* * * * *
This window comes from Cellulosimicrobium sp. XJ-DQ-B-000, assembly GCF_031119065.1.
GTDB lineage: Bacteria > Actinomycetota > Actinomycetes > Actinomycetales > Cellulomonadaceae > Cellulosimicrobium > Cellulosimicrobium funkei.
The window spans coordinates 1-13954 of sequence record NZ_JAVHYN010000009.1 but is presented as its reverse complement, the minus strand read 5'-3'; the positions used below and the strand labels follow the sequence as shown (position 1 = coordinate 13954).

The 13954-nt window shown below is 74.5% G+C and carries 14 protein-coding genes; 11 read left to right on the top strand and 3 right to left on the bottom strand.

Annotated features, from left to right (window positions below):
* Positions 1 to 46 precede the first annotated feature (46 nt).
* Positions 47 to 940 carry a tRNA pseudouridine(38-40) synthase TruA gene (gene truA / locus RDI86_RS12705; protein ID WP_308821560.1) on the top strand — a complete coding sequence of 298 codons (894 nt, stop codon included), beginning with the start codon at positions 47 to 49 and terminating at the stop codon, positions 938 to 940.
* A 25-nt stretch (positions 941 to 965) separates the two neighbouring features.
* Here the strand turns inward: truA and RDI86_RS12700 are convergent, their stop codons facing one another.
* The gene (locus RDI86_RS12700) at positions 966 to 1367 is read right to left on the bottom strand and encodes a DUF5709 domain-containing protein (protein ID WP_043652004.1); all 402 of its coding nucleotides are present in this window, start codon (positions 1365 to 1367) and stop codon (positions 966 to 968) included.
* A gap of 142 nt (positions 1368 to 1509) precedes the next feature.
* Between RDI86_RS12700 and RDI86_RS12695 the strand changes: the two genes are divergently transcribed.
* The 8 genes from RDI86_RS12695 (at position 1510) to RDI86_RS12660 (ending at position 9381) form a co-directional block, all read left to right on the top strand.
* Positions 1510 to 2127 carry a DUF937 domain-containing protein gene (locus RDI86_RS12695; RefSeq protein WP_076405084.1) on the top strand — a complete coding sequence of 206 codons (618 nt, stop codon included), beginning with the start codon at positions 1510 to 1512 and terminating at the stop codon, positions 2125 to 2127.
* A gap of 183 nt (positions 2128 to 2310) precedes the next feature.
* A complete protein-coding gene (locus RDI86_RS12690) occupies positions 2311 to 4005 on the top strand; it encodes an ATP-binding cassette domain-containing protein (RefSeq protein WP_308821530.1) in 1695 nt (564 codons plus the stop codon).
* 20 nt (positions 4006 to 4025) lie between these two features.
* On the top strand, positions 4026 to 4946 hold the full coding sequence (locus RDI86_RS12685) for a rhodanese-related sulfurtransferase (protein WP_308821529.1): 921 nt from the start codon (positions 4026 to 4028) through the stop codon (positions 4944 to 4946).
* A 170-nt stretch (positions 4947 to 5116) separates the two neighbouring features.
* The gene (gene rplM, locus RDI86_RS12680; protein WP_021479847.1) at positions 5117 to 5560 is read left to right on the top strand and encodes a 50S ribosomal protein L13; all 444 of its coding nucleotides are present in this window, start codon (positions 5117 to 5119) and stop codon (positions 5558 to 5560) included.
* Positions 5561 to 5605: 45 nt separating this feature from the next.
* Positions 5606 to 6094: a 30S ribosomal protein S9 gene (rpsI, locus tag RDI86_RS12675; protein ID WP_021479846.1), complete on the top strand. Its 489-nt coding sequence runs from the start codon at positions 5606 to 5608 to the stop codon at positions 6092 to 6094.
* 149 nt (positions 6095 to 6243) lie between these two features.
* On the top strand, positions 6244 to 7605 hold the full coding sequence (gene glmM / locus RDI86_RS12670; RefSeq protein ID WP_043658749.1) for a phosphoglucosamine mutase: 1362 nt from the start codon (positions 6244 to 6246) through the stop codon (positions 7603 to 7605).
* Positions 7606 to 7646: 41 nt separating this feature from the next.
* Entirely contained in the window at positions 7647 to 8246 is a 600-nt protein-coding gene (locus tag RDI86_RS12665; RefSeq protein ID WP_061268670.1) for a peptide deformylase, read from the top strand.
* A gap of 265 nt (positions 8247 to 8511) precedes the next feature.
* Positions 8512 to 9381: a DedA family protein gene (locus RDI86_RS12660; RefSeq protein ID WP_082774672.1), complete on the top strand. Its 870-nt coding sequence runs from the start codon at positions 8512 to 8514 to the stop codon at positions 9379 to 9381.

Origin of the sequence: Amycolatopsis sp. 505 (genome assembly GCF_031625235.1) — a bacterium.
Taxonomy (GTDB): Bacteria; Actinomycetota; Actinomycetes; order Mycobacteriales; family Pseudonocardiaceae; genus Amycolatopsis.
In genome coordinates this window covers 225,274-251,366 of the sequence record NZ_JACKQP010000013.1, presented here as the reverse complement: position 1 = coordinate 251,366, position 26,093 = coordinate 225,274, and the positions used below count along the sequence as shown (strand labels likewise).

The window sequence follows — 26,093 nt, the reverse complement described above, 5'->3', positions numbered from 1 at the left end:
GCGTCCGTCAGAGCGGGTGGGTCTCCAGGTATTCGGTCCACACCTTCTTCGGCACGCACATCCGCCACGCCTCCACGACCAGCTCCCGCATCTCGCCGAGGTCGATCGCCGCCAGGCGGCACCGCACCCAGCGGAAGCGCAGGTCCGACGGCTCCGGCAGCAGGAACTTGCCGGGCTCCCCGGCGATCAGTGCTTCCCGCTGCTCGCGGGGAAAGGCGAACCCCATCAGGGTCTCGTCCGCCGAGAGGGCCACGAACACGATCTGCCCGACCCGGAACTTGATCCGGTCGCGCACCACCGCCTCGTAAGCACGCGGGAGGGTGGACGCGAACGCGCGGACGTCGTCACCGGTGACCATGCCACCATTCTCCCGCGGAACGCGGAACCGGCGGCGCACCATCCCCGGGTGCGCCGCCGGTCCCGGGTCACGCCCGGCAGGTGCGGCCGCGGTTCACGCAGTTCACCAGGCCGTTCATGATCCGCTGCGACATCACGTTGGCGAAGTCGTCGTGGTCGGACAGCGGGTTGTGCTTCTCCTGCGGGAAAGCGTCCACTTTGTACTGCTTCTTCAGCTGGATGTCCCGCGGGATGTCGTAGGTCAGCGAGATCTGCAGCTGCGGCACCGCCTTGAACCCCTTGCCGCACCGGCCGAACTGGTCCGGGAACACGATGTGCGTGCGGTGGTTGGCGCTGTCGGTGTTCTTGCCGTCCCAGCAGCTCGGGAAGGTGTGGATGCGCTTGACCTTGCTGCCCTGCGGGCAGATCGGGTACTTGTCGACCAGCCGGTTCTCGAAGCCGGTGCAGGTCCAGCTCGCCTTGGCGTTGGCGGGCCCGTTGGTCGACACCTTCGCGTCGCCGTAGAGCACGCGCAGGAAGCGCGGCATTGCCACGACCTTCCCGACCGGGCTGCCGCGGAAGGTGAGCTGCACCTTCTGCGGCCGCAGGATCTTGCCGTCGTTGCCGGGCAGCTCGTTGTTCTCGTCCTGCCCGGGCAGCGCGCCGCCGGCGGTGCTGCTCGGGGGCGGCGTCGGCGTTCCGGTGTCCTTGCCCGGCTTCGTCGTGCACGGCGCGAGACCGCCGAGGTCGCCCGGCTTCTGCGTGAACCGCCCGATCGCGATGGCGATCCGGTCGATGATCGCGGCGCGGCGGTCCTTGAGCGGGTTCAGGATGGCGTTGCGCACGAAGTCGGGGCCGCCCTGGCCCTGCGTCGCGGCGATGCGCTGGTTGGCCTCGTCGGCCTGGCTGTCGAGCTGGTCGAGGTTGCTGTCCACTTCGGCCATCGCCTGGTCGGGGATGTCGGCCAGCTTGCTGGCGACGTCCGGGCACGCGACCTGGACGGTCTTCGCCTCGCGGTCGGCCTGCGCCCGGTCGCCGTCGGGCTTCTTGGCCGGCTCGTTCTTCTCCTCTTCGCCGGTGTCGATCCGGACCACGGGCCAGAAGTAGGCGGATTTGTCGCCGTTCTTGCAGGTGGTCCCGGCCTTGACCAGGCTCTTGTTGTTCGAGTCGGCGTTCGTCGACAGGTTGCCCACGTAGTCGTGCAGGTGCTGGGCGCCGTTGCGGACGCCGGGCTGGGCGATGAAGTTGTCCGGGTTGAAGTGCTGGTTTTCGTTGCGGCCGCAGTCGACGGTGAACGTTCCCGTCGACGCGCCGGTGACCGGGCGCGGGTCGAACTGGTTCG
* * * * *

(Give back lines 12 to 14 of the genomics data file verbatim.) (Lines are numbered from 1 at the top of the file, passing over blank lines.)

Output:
* Between RDI86_RS12700 and RDI86_RS12695 the strand changes: the two genes are divergently transcribed.
* The 8 genes from RDI86_RS12695 (at position 1510) to RDI86_RS12660 (ending at position 9381) form a co-directional block, all read left to right on the top strand.
* Positions 1510 to 2127 carry a DUF937 domain-containing protein gene (locus RDI86_RS12695; RefSeq protein WP_076405084.1) on the top strand — a complete coding sequence of 206 codons (618 nt, stop codon included), beginning with the start codon at positions 1510 to 1512 and terminating at the stop codon, positions 2125 to 2127.